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RED BANK: FLIP OK’D ON MAYOR’S TIEBREAKER

red-bank-spring-street-032323-500x375-6135106The change will shift parking from the west side of Spring Street (at left above) to the east, and set time limits. (Photo by John T. Ward. Click to enlarge.)

By JOHN T. WARD

hot-topic_03-220x138-9108919Red Bank’s council narrowly approved a plan to flip parking from one side of Spring Street to the other Wednesday night.

The action was enabled by Mayor Billy Portman‘s first tiebreaker vote since he took office in January.

red-bank-council-053123-500x375-6937277Spring Street resident Alberto LaRotonda created a display showing parking conditions for Wednesday’s session. (Photo by John T. Ward. Click to enlarge.)

Parking is currently prohibited on the east side of the street for the entire length of the road, from East Front Street to the Little Silver border. Under the parking ordinance amendment adopted at the council’s semimonthly meeting, parking will be allowed on the east side from Harding Road to the border, and prohibited on the west side.

The law also sets three-hour, daytime parking limits on that portion of Spring Street as well as on Highland Avenue, a dead-end street whose residents have complained about vehicles left for extended periods by non-residents.

Interim borough administrator and police Chief Darren McConnell has said the flip would make it easier for owners of homes on the west side of the street to back out of their driveways. It also will improve pedestrian safety, sparing the more numerous residents of the east side from having to cross the busy street to get to their vehicles, and enhance fire department access to hydrants, he has said.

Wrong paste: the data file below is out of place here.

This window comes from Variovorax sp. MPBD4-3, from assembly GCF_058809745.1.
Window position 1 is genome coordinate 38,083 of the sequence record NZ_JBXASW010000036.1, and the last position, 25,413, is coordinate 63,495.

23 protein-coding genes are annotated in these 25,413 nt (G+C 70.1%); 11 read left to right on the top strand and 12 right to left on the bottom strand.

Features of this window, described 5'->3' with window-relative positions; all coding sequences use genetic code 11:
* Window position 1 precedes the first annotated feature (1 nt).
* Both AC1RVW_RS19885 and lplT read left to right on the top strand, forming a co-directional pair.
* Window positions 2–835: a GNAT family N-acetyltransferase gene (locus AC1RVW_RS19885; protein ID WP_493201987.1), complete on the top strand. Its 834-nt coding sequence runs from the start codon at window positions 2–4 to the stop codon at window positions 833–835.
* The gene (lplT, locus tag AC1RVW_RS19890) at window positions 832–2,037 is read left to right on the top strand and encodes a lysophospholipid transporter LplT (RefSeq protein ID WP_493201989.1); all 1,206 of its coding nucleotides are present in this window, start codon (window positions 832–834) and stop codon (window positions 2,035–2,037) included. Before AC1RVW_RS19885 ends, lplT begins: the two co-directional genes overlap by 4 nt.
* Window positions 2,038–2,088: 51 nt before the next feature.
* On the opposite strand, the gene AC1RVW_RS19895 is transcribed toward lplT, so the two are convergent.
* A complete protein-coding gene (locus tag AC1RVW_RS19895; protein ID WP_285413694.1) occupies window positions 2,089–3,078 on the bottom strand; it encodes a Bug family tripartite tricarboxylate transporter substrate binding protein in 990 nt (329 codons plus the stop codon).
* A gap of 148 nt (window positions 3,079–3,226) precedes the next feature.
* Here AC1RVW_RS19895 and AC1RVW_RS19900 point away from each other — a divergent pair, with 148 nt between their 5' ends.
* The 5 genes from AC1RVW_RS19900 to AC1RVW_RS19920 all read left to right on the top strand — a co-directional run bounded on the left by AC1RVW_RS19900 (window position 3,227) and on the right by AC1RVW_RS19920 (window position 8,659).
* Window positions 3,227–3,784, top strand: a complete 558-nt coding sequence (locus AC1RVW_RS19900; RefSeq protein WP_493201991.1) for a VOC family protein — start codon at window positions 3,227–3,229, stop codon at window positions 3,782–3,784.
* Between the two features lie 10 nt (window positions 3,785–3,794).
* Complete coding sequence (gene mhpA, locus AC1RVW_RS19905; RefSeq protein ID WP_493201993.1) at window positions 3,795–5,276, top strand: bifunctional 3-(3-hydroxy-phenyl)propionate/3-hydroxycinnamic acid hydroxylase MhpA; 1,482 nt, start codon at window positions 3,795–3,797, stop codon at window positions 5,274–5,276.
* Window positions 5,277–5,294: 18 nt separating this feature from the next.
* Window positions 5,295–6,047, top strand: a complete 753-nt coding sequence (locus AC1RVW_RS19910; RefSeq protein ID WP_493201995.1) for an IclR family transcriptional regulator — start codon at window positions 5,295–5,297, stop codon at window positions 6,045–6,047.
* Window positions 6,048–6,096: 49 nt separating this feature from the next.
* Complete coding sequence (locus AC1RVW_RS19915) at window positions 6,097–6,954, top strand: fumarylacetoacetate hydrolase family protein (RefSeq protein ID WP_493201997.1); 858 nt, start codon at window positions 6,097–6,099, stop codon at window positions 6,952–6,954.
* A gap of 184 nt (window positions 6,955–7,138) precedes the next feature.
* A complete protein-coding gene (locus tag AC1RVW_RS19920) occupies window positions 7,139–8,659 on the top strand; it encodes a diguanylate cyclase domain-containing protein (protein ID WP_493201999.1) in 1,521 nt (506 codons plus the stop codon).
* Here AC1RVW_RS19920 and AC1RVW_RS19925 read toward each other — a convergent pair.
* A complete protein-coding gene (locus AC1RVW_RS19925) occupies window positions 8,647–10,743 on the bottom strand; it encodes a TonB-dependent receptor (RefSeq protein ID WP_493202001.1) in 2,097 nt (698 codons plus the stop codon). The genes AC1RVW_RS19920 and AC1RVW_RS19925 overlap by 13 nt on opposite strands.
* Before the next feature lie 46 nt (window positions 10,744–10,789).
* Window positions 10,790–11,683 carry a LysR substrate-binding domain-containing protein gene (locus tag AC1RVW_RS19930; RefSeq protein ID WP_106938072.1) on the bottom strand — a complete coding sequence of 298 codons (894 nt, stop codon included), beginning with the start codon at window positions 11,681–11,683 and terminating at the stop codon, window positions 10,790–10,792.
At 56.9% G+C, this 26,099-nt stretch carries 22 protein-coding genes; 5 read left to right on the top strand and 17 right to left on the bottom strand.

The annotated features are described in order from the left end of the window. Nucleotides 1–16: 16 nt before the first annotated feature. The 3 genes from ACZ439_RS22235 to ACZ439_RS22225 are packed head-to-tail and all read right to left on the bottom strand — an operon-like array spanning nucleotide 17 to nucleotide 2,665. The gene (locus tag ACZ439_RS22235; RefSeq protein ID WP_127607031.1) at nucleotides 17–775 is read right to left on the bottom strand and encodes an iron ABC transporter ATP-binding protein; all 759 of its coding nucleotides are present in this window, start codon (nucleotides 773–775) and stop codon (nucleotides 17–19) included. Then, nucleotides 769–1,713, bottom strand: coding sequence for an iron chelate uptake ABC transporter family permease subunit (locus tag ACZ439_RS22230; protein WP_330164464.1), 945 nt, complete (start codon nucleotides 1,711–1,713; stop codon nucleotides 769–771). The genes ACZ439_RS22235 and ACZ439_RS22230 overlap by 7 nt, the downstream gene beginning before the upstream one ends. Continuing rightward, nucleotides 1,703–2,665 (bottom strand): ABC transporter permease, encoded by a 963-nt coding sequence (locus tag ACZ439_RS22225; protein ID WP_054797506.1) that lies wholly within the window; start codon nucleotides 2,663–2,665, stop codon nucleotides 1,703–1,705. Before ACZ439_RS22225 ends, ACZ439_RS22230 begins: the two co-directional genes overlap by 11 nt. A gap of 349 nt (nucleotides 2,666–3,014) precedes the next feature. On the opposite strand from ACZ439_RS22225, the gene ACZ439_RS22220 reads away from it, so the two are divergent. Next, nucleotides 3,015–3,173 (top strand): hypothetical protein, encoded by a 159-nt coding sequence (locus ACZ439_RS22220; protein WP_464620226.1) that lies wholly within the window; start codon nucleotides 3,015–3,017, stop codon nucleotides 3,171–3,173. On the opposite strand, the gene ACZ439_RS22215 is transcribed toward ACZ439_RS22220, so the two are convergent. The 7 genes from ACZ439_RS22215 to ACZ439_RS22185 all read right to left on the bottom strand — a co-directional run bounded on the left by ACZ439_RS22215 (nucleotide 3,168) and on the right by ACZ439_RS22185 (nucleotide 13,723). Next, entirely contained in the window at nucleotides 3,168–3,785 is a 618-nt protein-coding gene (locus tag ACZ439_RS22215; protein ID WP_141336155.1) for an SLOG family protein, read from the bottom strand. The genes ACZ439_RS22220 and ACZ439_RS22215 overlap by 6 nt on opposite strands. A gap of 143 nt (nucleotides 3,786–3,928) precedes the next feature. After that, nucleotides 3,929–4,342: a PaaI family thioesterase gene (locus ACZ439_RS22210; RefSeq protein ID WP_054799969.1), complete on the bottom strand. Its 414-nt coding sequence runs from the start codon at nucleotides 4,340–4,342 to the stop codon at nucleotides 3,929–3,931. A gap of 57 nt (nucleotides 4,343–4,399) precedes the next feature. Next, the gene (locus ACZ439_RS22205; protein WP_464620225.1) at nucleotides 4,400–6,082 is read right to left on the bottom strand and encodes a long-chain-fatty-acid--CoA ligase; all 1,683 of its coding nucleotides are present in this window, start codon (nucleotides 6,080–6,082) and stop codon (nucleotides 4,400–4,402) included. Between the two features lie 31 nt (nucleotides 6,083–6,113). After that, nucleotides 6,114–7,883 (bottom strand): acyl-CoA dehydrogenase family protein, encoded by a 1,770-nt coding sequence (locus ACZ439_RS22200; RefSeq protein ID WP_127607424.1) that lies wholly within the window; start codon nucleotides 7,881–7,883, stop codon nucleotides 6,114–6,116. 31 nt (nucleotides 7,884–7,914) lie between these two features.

Highland Avenue resident Donald Ellis and others urged the council to table the matter, and to conduct a parking study.

“I don’t think we’ve completely thought through all the options,” such as encouraging the owners of apartment complexes on Spring to make parking more accessible to tenants, Ellis said.

And the three-hour limit should be in effect overnight, he said, because that’s when motorists leaving and entering driveways encounter the worst problems.

“What I’m looking for is a solution that benefits everybody,” he said.

“Moving the cars from one side of the street to the other is not going to solve that problem,” said Spring Street resident Mary Coffenberg. “It really has to have further study.”

But Alberto LaRotonda, who began organizing residents to press for changes a year ago, instead urged immediate action.

“We need to go forward,” he said. “Everything else is the fine-tuning that can be done. But we have to take a first step.”

Tinton Falls resident Freddie Boynton said the council should ban commercial-vehicle parking overnight throughout town, lay gravel at the former incinerator site on West Sunset Avenue and issue paid permits to those who could use the site for night parking.

Three council members – Angela Mirandi, John Jackson and Kate Triggiano – voted to adopt the proposed changes; Jacqueline Sturdivant, Michael Ballard and Ed Zipprich voted no, without comment.

That triggered Portman’s tiebreaker vote. Under Red Bank’s soon-to-sunset borough form of government, the mayor gets a vote only to break a deadlock; under the “council-manager” form that will take effect July 1, the mayor will have a vote on all council matters.

Portman said the issues faced by Highland Avenue residents were distinct from those on Spring Street, and would continue to get council attention.

“I agree with you that it does not completely solve the problem,” he said of the amendment. “I think this is going to be an ongoing process.”

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